Here is recording of our Facebook Live quiz of 9 January 2019 – our first of many.
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Police officers will use their vehicles to knock moped thieves off their bikes – even during high-speed pursuits, Scotland Yard has said.
Commander Amanda Pearson, of the Metropolitan Police in London front-line policing unit, said a hard-line approach using “tactical contact” is needed to stop dangerous chases and arrest suspects.
In a briefing at Scotland Yard on Friday, police chiefs warned there is no maximum speed for police cars to hit mopeds, and that it is a common misconception among moped thieves that officers will end their pursuit if the suspect drives dangerously or removes their helmet.
“A lot of them get up and run away, looking aghast at how dare we,” Ms Pearson said.
Marrakech is famed for its pink walls and historic buildings and souks, but just as important to the city are its beautiful gardens.
From the lush courtyards of the riads to the expansive formal gardens of its palaces and museums, these green spaces are havens from the hustle and bustle of the city.
Here are Three of those gardens and palaces – Le Jardin Majorelle, Le Palais Bahia and Le Jardin Secret.
Drowning in Plastic trailer
Drowning in Plastic trailer – Liz Bonnin reveals the full scale of the world’s plastic problem and its impact on wildlife, exploring ways in which science can offer a solution.
Our blue planet is facing one its biggest threats in human history.
Trillions of pieces of plastic are choking the very lifeblood of our earth, and every marine animal, from the smallest plankton to the largest mammals, is being affected.
But can we turn back this growing plastic tide before it is too late?
In this 90-minute special, wildlife biologist Liz Bonnin visits scientists working at the cutting edge of plastics research.
She works with some of the world’s leading marine biologists and campaigners to discover the true dangers of plastic in our oceans and what it means for the future of all life on our planet, including us.
Liz travels 10,000 miles to a remote island off the coast of Australia that is the nesting site for a population of seabirds called flesh-footed shearwaters.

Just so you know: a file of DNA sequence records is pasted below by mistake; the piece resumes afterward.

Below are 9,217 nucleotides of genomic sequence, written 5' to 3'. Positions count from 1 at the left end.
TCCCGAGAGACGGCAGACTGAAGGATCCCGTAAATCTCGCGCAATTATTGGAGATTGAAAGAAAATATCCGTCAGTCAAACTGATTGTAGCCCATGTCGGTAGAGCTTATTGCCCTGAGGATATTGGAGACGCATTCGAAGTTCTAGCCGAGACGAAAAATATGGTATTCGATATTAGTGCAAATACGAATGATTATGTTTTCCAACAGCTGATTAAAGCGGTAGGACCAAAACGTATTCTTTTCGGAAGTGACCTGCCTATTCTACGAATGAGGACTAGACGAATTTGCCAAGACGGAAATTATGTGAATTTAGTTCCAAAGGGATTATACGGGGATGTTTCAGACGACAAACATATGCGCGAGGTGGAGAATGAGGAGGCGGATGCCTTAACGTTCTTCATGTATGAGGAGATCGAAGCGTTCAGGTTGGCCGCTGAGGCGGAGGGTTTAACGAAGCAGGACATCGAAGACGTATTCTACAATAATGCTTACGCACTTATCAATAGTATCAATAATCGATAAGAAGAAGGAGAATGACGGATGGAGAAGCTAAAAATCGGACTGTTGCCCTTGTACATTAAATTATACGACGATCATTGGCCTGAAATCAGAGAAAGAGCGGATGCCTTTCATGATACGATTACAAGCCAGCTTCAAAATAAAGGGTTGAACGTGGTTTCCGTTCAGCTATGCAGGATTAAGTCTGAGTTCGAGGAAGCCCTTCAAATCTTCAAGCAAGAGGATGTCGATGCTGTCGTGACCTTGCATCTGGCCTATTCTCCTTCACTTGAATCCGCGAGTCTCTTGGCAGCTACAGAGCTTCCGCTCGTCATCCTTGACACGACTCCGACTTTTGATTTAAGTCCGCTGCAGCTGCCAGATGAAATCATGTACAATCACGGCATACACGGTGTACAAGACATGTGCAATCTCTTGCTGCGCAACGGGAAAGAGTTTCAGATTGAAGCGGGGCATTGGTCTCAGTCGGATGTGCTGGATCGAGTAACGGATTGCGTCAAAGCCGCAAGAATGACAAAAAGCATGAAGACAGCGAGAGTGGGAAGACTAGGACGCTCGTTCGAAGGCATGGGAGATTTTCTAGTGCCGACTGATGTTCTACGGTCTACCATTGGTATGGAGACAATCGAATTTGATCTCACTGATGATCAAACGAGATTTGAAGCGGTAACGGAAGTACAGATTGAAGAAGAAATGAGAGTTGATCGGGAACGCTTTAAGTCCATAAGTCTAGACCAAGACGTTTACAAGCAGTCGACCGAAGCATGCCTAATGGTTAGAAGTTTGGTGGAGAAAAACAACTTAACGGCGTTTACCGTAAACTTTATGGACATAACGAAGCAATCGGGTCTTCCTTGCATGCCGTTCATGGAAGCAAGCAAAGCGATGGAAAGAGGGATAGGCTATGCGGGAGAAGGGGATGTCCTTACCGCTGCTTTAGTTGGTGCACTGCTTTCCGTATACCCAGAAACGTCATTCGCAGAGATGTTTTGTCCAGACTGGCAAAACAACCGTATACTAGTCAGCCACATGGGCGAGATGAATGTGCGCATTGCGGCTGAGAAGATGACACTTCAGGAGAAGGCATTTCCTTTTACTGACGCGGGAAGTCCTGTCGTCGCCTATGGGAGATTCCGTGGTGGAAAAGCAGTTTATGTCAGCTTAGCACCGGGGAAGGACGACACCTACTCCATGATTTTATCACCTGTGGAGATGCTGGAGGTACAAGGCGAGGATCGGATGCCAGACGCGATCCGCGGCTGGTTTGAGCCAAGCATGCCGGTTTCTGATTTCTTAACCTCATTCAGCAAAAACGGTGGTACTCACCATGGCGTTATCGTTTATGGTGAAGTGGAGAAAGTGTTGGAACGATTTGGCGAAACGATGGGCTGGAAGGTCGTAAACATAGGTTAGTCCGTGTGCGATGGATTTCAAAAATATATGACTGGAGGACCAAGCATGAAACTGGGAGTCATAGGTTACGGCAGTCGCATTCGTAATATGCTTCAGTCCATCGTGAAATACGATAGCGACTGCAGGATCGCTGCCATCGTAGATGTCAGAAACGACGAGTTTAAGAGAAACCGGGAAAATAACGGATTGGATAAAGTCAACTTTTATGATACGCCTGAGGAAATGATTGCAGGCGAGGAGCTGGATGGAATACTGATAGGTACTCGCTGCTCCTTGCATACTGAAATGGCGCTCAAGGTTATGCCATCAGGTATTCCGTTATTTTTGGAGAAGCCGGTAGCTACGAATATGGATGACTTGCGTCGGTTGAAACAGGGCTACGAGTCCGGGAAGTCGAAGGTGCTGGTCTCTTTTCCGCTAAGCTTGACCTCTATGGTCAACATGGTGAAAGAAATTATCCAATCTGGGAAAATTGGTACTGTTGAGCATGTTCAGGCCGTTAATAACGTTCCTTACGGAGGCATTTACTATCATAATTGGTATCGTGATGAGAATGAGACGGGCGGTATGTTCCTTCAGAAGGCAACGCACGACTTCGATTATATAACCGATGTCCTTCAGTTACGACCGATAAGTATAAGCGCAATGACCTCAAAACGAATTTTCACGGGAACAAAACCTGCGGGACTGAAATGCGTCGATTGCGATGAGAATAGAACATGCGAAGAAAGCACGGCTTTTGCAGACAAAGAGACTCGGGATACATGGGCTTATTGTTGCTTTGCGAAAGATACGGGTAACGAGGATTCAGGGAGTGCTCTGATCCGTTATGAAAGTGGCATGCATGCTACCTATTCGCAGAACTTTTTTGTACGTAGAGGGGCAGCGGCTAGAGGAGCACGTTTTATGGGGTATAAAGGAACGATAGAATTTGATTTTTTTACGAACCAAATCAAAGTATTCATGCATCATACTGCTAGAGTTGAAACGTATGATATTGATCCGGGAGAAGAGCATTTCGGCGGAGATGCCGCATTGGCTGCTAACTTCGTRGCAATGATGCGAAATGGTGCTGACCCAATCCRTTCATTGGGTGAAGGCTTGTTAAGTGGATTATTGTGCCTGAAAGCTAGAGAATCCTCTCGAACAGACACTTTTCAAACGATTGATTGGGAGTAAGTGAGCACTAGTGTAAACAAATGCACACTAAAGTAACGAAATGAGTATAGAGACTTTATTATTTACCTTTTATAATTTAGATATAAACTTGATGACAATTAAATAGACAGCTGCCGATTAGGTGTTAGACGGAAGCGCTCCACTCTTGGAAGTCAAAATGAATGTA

Newly hatched chicks are unable to regurgitate effectively, so they are filling up on deadly plastic.
Then, in America, she joins an emergency mission to save an entangled grey seal pup found in some of the world’s busiest fishing areas, and visits the Coral Triangle that stretches from Papua New Guinea to the Solomon Islands to find out more from top coral scientists trying to work out why plastic is so lethal to the reefs, fragile ecosystems that contain 25 per cent of all marine life.
Liz learns that the world’s biggest rivers have been turned into huge plastic arteries, transporting 50 per cent of all the plastic that arrives in the ocean.
She travels to Indonesia, where she watches a horrifying raft of plastic rubbish travel down one of the main rivers, the Citarum. Here, 60 per cent of fish species have died, so fishermen are now forced to collect plastic to sell instead of fish.
With the world only now waking up to this emerging crisis, Liz also looks at whether scientists have found any solutions.
She meets the 24-year-old inventor of a monumental 600-metre construction that will travel across the ocean’s ‘garbage patches’ collecting millions of pieces of plastic pollution. She also meets a local environmental campaigner who is working with volunteers and the Indonesian army to clean up the worst affected areas, and a young entrepreneur who has invented an alternative to plastic packaging that is made from seaweed.
Plastic in our oceans is one of the greatest environmental challenges of our time, and this film hopes to add to the urgent and vitally important debate about how to solve this global crisis.
But is it too late to reverse the damaging effects of plastics.